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Saving Women’s Lives: Strategies for Improving Breast Cancer Detection and Diagnosis does not mean that it is certain a woman will get breast cancer, and conversely, a negative test does not mean she will not. Emerging data on genomic markers and circulating biomarkers suggest that genetic or chemical analyses may help stratify patients into individualized risk categories, but the results are in continual flux and will be difficult to interpret until appropriate longitudinal large-population studies are done. Thus, there is a need to transfer information as clearly as possible to patients as they face decisions about having one or more screening tests for breast cancer. Effectiveness of Risk Communication and Decision Aids A large body of research has shown that good communication and strong patient-provider relationships are linked to greater patient satisfaction, and positive health outcomes.43,55 Moreover, specific provider behaviors such as soliciting patients’ opinions, checking patient understanding, and encouraging patients to talk have been linked to reduction of malpractice claims.47 Poor communication, conversely, was associated with dissatisfaction, conflict, and worse outcomes. Studies suggested that dissatisfied patients tend to opt out of health plans,21 to change physicians,44,62 to initiate complaints against physicians,47 and to be noncompliant with medical recommendations.31,44 Women are more likely to get involved in decision making once they are given sufficient information about their medical options.30 These findings underscore the importance of educating women about the risks and benefits of various options. Studies show that without help, physicians are not consistently doing this well.8 Although there are some reputable decision aids available on the Internet, as well as risk information provided by the print lay press, there is also an abundance of misinformation to which women are exposed. Messages from direct-to-consumer advertisements about medical tests, procedures, or treatments can also be misleading (see Box 1-3 in Chapter 1). These advertisements tend to overemphasize breast cancer risks to women and the benefits that are likely to accrue if they pursue the medical options the ads publicize.34 The ads also tend to be fraught with misinformation, such as confusion of clinical benefits with laboratory accuracy.34,70 Individualized risk communication tends to improve women’s accuracy about their own risk, although different studies have reported that anywhere from 22 to 50 percent of the women studied still overestimate their risk.12 Edwards and colleagues reviewed 13 studies and concluded that individualized risk communication is also linked to increased participation in mammography screening programs.26,27 However, many studies have been based on the presumption that the goal of risk communication is to increase participation in screening services, whereas the more important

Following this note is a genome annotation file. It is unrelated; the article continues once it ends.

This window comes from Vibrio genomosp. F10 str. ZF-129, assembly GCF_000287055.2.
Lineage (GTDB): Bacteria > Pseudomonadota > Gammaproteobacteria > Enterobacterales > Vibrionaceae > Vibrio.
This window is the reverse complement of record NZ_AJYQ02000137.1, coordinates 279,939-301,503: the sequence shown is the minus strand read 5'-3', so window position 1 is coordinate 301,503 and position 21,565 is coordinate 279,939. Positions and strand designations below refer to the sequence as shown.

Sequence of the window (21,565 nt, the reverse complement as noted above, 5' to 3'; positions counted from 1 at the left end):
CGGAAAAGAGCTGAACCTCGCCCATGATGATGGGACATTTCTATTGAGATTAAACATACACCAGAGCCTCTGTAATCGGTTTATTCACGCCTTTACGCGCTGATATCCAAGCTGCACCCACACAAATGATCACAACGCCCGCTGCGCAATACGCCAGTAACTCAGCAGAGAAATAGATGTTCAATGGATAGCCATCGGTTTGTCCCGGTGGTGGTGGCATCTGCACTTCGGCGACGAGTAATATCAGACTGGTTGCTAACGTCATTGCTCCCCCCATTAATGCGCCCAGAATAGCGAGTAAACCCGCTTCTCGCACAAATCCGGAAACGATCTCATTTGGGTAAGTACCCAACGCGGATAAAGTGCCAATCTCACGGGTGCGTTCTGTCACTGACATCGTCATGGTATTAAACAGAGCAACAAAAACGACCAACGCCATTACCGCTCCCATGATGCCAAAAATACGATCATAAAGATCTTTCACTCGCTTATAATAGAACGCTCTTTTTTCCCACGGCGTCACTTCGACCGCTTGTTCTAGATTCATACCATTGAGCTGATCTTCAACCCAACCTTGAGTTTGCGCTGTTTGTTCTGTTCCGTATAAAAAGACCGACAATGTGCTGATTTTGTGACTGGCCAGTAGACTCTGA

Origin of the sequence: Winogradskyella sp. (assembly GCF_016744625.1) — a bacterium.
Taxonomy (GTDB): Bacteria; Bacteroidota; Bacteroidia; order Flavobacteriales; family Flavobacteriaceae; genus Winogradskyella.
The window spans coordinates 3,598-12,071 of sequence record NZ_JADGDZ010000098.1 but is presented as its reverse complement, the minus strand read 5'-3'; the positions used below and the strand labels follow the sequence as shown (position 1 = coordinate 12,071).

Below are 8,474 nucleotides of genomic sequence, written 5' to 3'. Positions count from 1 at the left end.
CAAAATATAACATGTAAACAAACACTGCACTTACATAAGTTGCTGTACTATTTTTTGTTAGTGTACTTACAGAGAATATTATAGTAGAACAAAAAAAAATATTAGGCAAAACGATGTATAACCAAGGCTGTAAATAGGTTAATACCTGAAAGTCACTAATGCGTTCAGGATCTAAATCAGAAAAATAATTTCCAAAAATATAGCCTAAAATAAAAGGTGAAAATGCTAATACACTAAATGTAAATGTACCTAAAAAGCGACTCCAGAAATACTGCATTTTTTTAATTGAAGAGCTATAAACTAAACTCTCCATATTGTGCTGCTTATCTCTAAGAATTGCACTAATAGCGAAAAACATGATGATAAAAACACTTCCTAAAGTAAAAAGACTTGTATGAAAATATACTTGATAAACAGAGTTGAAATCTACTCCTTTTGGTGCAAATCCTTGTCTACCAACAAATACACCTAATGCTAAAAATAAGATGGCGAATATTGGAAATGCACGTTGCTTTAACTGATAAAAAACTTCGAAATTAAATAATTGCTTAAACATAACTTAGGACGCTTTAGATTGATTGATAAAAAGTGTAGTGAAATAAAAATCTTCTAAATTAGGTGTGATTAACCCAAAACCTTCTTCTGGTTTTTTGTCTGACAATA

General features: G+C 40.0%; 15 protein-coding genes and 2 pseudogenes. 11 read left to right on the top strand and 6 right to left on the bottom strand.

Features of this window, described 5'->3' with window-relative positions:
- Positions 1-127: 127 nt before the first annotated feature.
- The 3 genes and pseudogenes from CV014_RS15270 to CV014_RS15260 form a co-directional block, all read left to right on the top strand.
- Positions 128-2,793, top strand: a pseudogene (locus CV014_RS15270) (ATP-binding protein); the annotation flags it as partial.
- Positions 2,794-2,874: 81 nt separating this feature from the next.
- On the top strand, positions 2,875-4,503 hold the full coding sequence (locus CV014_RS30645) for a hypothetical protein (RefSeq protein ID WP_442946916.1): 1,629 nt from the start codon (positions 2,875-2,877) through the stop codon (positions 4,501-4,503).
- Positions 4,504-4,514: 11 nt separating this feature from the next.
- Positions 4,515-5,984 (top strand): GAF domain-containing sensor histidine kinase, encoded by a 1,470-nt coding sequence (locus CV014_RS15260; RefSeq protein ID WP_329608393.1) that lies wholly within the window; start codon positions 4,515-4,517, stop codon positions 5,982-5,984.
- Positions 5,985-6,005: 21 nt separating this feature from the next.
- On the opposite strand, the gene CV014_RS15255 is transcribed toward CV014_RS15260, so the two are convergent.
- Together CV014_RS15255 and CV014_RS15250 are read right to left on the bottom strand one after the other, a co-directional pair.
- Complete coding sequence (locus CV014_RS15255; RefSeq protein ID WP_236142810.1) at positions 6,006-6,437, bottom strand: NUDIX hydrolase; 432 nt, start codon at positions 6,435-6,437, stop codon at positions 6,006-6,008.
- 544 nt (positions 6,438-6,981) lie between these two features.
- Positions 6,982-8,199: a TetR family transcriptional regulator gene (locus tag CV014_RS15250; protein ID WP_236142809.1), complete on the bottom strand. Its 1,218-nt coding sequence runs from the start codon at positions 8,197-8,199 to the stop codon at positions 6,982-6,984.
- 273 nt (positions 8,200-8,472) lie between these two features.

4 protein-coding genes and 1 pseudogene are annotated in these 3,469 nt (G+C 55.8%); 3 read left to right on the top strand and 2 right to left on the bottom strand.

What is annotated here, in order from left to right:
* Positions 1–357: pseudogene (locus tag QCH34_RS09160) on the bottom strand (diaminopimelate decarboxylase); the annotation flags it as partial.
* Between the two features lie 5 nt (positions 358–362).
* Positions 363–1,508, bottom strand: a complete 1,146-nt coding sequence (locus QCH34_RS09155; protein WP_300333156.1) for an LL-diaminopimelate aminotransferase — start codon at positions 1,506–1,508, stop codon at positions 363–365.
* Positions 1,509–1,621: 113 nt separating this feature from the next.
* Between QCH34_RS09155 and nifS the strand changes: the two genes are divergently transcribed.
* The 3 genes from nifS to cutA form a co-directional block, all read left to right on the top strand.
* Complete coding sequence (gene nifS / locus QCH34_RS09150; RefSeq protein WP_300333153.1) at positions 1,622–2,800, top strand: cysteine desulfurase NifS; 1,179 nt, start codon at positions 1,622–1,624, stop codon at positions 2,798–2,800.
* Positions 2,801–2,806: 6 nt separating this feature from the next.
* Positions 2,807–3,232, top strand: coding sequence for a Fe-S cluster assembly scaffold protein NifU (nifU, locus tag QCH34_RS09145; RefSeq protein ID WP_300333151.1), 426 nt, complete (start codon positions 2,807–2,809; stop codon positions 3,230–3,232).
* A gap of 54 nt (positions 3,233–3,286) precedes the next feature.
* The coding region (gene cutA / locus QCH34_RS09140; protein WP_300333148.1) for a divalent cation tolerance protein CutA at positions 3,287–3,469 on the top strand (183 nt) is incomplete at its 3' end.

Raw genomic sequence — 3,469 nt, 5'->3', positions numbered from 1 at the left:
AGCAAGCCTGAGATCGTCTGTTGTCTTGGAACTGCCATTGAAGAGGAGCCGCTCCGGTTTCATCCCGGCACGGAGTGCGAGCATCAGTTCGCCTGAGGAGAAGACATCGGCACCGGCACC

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Saving Women’s Lives: Strategies for Improving Breast Cancer Detection and Diagnosis goal is to increase the number of women whose breast cancer is detected early enough to be effectively treated. Indeed, Edwards and his colleagues concluded that, based on the available data, increased use of mammography is not necessarily a consequence of more informed decision making.26,27,61 O’Connor and colleagues reviewed 200 decision aids, of which only 30 had been evaluated in methodologically valid clinical studies.56 Based on those 30 studies, they concluded that the decision aids improved subjects’ knowledge about their medical risks—although they did not necessarily influence their medical decisions. For example, the four breast cancer decision aids involved decisions about whether to undergo genetic testing for BRCA mutations. Those decision aids improved the test subjects’ understanding of their personal risk, but did not influence whether or not they intended to pursue genetic testing. Although risk perception is often at odds with actual risk, numerous studies have shown that genetic risk counseling improves people’s understanding of their personal risk (reviewed by Hopwood in 2000).39 A systematic review of studies published from 1980 to 2001 on the effects of genetic counseling and testing for familial breast cancer on women’s perception of risk indicated that, overall, genetic counseling and testing appear to produce psychological benefits and to improve accuracy of risk perception, although 22 to 50 percent of the women in the studies reviewed continued to overestimate their risk.12 Even straightforward and accurate communication of risk can lead to unintended outcomes. For example, if people are asked to choose between an option that carries a 20 percent risk of dying versus an option that carries an 80 percent chance of survival, the overwhelming majority will opt for the survival option—even though the probable outcomes are identical. The differences in how the options are presented, or framed, are referred to as “loss framing” or “gain framing.” Women’s responses to information about the value of mammography are similarly affected by how the risks and benefits of mammography are framed.25 Communication of risk must ensure that women do not mistakenly identify themselves as being at such low risk that they make choices, such as foregoing mammograms entirely, that increase their risks of a preventable death from breast cancer. SUMMARY The ultimate purpose of this Institute of Medicine report is to identify better ways to reduce the burden of breast cancer through improving early detection and diagnosis. Because there is so much individual variation in susceptibility to breast cancer, it makes sense to develop more refined screening strategies that provide the greatest possible benefit for individual